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    TracyMorganFreeman

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    [–] Economists are debating the effects of minimum wage increases after the University of California, Berkeley, published a study Thursday showing pay increases for restaurant workers did not harm job growth in six major U.S. cities TracyMorganFreeman 1 points ago * (lasted edited 17 hours ago) in Economics

    The total went up by 5k. if you are claiming 5.5k people were fired despite the total going up by 5k, then that would mean that 10.5k new hires would have had to have been made to arrive at the total.

    In other words, who cares about the least skill being fired according to you.

    Oh? Whats all that you were just talking about how employers were obviously making moves ahead of the change being implemented?

    Yes. The number making 11 or more an hour went up before the 11 an hour part was implemented.

    Its not cherry picking, I am using the rest of the data to explain the data that you are fixated on.

    Except it doesn't explain it.

    I'm using both the subset and the total, and you're using only the total.

    You're fixated on one set of data without any critical examination applied with respect to how it relates to other data.

    A nonsense concept, you are arguing that the more skilled workers should sit idly by, unemployed, to make room for the less skilled workers- are you even a capitalist? Do you even acknowledge efficiency as a positive quality?

    Once again, still can't get the concept of already employed workers taking on more responsibilities as somehow them not being employed.

    I've explained this about 4 times now so at this point you're just being obtuse.

    Bingo, now you're getting it. One employer raising their employees wages on their own is punished for it, all employers raising their prices in unison are not.

    But workers are.

    As usual, half the equation.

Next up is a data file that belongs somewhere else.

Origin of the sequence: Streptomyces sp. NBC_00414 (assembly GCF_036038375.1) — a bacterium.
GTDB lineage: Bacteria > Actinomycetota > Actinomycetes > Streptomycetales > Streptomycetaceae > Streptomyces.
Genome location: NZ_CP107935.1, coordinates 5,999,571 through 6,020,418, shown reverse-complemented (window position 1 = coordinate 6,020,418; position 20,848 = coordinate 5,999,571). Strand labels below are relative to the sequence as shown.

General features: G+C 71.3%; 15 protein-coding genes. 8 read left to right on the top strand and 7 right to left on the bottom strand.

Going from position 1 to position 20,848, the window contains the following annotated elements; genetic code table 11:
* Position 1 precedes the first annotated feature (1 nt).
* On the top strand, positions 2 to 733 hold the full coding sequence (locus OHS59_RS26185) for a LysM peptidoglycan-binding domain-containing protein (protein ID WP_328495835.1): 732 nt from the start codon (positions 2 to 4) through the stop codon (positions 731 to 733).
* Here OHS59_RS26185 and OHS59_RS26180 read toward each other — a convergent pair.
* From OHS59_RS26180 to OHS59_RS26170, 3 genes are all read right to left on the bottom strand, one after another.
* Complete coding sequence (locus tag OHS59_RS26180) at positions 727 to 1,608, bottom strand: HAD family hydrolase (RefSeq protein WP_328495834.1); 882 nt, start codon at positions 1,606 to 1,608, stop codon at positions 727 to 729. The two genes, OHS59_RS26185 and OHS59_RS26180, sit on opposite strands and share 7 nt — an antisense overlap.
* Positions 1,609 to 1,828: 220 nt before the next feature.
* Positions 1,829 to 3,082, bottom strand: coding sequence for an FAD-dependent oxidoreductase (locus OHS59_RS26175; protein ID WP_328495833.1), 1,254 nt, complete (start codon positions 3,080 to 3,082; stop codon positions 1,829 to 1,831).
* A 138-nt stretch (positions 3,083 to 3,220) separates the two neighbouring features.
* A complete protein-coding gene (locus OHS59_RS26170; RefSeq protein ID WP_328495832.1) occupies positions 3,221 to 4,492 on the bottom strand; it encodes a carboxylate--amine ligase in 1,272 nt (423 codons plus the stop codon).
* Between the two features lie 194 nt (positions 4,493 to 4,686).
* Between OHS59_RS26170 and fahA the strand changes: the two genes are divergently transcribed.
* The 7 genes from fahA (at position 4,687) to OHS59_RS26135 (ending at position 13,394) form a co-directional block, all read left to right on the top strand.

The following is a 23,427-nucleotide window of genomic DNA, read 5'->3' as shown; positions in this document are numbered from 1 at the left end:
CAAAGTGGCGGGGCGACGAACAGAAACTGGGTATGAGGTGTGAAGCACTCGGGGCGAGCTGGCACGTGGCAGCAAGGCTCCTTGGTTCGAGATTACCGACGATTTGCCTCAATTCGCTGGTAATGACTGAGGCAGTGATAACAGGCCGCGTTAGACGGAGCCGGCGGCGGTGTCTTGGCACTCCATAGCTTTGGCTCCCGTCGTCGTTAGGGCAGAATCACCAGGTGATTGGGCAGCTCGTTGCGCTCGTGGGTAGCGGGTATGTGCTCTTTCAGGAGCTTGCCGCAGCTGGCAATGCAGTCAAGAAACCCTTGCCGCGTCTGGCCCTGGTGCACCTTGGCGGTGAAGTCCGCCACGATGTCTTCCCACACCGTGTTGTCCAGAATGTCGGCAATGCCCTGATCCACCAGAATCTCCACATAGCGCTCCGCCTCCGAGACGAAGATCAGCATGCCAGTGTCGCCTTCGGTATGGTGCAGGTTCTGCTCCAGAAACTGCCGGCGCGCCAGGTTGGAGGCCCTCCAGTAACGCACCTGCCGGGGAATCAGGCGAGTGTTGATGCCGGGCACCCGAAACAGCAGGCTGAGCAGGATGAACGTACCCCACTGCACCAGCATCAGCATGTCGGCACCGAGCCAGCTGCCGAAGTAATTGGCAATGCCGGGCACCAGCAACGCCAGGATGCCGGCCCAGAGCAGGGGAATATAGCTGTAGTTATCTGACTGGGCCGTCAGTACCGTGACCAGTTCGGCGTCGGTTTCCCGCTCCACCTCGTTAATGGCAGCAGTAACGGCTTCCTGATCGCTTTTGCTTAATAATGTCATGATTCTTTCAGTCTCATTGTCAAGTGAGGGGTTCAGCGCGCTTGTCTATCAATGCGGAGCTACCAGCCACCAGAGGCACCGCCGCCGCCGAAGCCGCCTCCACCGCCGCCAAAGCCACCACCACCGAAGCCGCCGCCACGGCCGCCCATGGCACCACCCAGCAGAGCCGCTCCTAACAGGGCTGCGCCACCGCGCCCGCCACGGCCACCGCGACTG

JOBS. ARE. UP.

    They were growing before as well, and ONCE AGAIN the labor participation rate went DOWN which means fewer people are employed.

    You don't even know how to interpret this data it seems.

    Total headcount is up, there are less people unemployed.

    Unemployment only counts those in the workforce.

    If milk is on sale for $2, do you say "wow, I would have paid $4 for that, here take all of my money!!"? No, you don't. So, when employers find that while they would pay over $19 for labor, they were able to get much of it for less than $13, so they took that deal. Later, when the government said they needed to pay more, they did.

    Annnd woosh.

    Let's add "equilibrium price", a fundamental concept in economics, to your litany of economic ignorance.

    You have neither.

    The labor participation rate going down and prices going up means you do.

    No, that just makes you entitled, Americans aren't slaves who exist to work for as little incentive as you deem appropriate.

    The irony of thinking people are entitled to a particular wage while calling supply and demand entitlement is lost on you.

    Again with the contempt for working people. Why do you hate Americans?

    Oh getting desperate now. Explaining how the world works and how your method isn't effective must mean I hate your goal.

    Whoa now, the parents of the low wage worker are not extending this favor so that the employer can enrich themselves, they're doing it for their own child's benefit.

    Irrelevant to the point.

    Suddenly now parents aren't subsidizing the employer, but the government is. Special pleading to boot.

    Disabled? Then she isn't working now is she...

    You have a very narrow understanding of disability then, among other things. I'm a disabled veteran and I work full time.

    Sure they do, we can objectively calculate the amount of money that a person will need to live in an area, so that they can continue providing that labor.

    Except not everyone has the same needs. Someone who is diabetic or in a wheel chair or has dietary restrictions or has children will have a different living wage.

    There is no single living wage. It's a nebulous concept that ignore nuance and economic reality.

    Wages are the price for labor. The price of anything, labor included, isn't based solely on the demands of the seller.

    Pay them less than that, and one day they will no longer be able to work

    Sure, as long as you ignore that individual income=/=household income.